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Administration of Justice Act 1970

Debts can really be a problem not just for the debtor but for the creditor as well. Creditors lend money irresponsibly to individuals that do not fit their own lending criteria in order to secure commission but this usually results in the debtor not being able to repay the amount borrowed. This is especially true for Unsecured Loans or debts. However, there are times that no matter how diligent the creditor is in ensuring that the debtor is a good payer, there are times when the debtor still fails make repayments at all. Unexpectedly, the debtor may run out of finances or experience a change in circumstances. When this happens, he may need help with debts.

Debt help can sometimes be offered by the creditor through the use of a professional Debt Advisor. A debt advisor serves as a negotiator, counselor, and solves problems on the clients behalf with regards to their debts. Usually, creditors look for a debt advisor who is an expert and experienced on the field so that they can propose the most suitable debt help to debtors. In a scenario where the debtor refuses to take any debt help or still fails to meet payment arrangement whether it is Debt Consolidation Loan, Debt Management Plan, Bad Credit Loan or any other debt solution, the creditor may ask assistance from the court.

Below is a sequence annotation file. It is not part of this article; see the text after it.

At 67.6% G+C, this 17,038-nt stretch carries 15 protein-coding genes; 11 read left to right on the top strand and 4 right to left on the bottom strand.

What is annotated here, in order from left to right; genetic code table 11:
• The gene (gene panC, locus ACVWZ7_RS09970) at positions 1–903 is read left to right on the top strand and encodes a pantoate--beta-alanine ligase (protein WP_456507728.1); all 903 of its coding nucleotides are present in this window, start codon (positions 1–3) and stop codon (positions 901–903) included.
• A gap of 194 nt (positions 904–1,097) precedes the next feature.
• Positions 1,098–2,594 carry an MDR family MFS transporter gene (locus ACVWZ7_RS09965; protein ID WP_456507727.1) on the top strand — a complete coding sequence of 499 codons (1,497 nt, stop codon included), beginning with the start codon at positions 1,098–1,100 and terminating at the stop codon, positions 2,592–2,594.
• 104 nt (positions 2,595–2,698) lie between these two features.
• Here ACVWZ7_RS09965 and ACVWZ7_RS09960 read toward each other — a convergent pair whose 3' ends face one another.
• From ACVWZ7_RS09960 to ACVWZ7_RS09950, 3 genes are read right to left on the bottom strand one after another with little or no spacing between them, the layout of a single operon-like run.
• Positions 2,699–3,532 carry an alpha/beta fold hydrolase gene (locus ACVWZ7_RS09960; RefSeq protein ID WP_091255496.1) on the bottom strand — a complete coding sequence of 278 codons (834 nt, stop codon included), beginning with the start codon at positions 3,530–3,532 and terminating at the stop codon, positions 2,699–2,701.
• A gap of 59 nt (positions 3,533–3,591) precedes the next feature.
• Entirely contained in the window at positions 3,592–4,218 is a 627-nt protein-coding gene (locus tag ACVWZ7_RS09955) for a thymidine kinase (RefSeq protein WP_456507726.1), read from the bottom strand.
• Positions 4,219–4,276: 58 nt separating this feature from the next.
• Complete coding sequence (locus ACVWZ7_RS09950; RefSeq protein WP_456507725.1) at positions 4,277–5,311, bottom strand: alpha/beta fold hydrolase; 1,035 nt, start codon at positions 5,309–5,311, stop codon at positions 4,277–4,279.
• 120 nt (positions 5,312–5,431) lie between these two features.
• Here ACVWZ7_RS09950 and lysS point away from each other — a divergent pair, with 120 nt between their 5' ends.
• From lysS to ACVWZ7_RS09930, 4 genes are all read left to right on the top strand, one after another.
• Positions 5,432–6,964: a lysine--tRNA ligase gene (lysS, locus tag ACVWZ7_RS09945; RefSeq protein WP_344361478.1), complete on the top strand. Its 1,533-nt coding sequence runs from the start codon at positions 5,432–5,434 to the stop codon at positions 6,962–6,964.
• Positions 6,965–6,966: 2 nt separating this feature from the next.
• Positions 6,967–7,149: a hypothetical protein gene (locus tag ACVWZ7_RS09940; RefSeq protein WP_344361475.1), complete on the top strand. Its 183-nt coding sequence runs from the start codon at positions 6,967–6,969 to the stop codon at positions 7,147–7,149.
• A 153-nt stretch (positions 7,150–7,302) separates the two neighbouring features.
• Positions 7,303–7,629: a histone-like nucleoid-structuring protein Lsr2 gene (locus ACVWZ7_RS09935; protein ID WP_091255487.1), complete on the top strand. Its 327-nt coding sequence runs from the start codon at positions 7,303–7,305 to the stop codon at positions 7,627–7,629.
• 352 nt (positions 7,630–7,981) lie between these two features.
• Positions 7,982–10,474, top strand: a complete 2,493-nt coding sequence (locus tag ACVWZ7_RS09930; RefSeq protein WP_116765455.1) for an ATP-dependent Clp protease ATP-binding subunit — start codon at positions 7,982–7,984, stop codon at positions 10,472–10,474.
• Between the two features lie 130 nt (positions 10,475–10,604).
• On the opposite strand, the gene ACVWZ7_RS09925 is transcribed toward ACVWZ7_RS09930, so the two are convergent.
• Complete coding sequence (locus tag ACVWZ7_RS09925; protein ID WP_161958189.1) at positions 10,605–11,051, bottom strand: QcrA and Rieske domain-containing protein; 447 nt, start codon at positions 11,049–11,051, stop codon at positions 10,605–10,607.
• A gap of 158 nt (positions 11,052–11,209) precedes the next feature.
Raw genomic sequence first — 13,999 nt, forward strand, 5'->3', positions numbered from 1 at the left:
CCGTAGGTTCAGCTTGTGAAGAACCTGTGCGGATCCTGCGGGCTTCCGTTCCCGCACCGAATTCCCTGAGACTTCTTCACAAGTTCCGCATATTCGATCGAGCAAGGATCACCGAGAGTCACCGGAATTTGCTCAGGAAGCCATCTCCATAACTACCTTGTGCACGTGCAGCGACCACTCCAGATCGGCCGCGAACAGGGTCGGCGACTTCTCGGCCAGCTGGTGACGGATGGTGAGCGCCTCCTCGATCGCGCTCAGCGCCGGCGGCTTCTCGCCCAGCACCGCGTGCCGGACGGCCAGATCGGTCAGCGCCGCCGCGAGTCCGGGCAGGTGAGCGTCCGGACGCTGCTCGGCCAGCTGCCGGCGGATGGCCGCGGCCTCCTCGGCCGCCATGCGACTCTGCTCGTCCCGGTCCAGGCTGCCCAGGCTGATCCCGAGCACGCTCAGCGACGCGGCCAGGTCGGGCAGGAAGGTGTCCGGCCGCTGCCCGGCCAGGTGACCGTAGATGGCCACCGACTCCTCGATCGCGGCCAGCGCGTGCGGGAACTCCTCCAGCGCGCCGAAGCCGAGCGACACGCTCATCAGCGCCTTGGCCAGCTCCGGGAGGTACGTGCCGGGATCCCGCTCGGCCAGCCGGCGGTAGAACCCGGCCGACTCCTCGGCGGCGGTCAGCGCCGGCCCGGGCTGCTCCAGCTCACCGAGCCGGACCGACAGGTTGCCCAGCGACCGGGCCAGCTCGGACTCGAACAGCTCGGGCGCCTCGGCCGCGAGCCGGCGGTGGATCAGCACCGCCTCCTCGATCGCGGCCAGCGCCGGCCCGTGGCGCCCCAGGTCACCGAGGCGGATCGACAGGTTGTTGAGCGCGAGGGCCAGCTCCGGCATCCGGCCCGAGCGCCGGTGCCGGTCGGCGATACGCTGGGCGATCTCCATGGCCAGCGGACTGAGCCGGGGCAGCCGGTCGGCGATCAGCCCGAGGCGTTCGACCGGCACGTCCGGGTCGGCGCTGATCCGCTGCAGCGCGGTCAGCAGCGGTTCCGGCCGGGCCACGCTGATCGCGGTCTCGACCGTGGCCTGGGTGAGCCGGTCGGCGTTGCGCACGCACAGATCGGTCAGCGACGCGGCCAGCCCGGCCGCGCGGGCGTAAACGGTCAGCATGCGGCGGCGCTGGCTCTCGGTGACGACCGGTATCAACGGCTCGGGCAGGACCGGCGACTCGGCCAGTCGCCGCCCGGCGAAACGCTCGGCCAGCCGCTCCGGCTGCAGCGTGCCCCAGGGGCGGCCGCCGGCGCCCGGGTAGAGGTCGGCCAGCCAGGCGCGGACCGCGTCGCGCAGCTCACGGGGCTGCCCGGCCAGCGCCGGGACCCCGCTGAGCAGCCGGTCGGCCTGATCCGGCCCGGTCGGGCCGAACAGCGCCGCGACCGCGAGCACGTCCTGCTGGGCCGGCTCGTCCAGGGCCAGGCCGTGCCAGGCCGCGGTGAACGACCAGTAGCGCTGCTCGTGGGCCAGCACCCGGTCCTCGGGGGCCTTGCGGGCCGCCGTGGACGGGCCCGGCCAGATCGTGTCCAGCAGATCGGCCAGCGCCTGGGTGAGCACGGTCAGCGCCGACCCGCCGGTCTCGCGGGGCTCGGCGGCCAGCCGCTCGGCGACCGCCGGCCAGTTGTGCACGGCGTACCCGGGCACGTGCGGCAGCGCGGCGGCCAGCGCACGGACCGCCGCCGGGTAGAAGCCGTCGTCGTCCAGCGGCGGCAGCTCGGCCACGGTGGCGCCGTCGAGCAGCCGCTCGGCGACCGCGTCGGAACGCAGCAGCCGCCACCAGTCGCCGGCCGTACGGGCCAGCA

The Use of Coercion

There are times, however, that creditors can be impatient with debtors. They tend to use coercion rather than peace talks and negotiations. Although the act of coercion is in a way understandable in human terms, the law is still obliged to lift justice to debtors. This is when the Administration of Justice Act of 1970 is used to the debtors aid and shield them against possible harassment from creditors.

Administration of Justice Act 1970

The Section 40 of this act states the means in which creditors harass debtors to pay debts. The creditor who does the act specified in Section 40 will be considered a violator of the law. The creditor commits offense when:

  • The creditor harasses the debtor to pay to the point that the debtor and his family is threatened, distressed, or humiliated with the act of coercion in frequency or in manner that the creditor uses to collect the debt.
  • The creditor represents falsely about any unpaid debts in criminal proceedings.
  • The creditor represents falsely that they are authorized to enforce or collect payment.
  • The creditor makes documents that falsely represent a character or purporting official character that he knows is inexistent.

In addition to these, the creditor may also be offensive if he concerts with others to do the act described above.

The paragraph above is not applicable to any person who is legally authorised by legal process to implement enforcement. It is not also applicable to a person who is responsible for the act to secure his or her discharges of obligations or protecting himself from future losses.

To find out more about how the Administration of Justice Act can help you, contact us free.